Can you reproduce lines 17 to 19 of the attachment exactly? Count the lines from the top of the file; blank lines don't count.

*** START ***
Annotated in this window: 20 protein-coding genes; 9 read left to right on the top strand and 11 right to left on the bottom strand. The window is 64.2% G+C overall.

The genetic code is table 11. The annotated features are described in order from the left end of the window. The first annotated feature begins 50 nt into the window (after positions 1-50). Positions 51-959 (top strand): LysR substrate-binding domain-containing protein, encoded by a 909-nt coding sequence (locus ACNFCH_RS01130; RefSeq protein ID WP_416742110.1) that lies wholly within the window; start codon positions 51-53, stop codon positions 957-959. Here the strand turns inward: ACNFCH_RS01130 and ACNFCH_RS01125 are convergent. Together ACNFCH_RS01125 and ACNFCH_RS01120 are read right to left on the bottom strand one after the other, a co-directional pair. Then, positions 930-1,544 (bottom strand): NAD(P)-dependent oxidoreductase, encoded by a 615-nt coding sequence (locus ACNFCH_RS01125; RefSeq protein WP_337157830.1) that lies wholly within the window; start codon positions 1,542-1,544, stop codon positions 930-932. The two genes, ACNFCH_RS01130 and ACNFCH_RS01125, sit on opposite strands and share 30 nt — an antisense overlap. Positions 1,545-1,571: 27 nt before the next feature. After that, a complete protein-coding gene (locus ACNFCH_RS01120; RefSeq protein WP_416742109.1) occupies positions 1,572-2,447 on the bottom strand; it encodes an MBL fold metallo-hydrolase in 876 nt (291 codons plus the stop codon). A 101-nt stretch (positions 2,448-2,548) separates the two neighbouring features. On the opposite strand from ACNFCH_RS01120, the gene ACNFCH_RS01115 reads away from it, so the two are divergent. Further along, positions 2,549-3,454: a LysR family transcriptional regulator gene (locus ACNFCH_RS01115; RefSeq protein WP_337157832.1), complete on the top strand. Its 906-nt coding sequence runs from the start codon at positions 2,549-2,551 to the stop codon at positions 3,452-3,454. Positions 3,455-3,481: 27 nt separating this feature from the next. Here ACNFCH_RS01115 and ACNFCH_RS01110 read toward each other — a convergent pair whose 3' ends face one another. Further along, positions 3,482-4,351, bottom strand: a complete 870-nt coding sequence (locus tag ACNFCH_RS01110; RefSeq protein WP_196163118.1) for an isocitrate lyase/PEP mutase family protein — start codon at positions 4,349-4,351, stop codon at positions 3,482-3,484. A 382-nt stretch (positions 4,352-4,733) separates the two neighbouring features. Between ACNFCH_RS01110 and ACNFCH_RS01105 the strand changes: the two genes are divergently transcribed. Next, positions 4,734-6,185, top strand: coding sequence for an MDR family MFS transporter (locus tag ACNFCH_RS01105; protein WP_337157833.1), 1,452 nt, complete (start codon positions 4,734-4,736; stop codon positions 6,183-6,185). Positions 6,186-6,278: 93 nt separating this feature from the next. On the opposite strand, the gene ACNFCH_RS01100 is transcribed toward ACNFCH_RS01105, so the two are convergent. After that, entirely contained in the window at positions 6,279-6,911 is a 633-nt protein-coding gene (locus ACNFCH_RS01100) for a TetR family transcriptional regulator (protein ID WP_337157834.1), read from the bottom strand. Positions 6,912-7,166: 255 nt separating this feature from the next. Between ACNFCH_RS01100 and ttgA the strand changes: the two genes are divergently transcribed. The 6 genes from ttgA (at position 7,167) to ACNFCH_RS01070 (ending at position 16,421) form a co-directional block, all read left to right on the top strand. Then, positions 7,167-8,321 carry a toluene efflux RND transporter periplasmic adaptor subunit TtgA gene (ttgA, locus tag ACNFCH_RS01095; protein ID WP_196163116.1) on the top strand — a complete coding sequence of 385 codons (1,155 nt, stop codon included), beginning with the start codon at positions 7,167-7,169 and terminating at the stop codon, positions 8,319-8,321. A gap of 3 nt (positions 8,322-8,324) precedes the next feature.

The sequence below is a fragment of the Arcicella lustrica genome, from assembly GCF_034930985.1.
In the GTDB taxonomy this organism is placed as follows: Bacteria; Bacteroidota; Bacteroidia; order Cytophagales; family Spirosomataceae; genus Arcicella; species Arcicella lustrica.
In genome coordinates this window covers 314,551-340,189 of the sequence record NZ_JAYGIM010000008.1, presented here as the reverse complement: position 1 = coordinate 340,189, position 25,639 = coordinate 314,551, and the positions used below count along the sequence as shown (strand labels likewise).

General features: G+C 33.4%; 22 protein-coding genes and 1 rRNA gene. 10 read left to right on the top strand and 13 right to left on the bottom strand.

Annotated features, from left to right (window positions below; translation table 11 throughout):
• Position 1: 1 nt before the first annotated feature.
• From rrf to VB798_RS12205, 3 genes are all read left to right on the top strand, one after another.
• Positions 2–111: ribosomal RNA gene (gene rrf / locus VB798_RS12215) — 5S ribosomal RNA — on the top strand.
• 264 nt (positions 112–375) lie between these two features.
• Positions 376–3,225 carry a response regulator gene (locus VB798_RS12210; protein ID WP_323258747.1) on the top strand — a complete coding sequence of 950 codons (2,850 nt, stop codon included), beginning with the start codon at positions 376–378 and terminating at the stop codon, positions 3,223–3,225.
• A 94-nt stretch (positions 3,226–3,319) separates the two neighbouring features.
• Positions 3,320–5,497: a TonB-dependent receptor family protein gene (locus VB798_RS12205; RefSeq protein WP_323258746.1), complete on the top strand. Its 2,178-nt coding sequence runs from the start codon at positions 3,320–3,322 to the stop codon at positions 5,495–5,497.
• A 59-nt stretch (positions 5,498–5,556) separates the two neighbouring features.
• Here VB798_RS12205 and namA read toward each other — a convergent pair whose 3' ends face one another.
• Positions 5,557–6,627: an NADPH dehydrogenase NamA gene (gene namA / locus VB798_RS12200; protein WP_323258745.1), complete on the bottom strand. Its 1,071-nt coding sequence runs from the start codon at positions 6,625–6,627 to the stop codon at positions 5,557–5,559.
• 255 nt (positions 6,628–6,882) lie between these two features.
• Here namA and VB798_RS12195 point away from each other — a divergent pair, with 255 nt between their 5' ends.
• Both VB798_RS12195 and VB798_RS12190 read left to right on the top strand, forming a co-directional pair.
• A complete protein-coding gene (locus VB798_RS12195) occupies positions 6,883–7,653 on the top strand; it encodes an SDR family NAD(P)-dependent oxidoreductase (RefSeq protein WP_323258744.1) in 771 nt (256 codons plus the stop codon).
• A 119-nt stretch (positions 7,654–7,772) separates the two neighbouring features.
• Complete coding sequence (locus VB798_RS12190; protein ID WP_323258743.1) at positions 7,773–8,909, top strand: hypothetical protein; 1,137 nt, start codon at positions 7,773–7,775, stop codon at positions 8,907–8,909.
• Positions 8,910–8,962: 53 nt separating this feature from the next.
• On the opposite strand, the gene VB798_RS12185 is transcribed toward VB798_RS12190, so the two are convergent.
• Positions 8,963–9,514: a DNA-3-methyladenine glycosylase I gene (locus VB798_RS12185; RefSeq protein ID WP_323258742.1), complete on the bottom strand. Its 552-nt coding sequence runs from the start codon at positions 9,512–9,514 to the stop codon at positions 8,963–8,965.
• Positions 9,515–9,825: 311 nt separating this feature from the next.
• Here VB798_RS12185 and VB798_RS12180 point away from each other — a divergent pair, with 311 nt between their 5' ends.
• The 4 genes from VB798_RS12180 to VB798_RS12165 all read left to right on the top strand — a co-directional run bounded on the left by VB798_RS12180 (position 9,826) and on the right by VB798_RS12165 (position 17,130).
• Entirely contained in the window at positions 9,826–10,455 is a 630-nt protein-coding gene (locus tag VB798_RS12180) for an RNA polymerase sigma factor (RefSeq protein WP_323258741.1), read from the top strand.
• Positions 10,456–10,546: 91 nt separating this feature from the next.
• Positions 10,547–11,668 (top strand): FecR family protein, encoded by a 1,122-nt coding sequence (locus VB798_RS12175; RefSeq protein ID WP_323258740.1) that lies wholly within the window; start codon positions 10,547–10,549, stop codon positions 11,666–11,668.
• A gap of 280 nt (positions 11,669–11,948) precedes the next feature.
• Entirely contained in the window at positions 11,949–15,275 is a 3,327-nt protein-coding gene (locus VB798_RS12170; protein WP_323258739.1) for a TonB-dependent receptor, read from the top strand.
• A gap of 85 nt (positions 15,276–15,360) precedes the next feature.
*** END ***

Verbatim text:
• Positions 5,557–6,627: an NADPH dehydrogenase NamA gene (gene namA / locus VB798_RS12200; protein WP_323258745.1), complete on the bottom strand. Its 1,071-nt coding sequence runs from the start codon at positions 6,625–6,627 to the stop codon at positions 5,557–5,559.
• 255 nt (positions 6,628–6,882) lie between these two features.
• Here namA and VB798_RS12195 point away from each other — a divergent pair, with 255 nt between their 5' ends.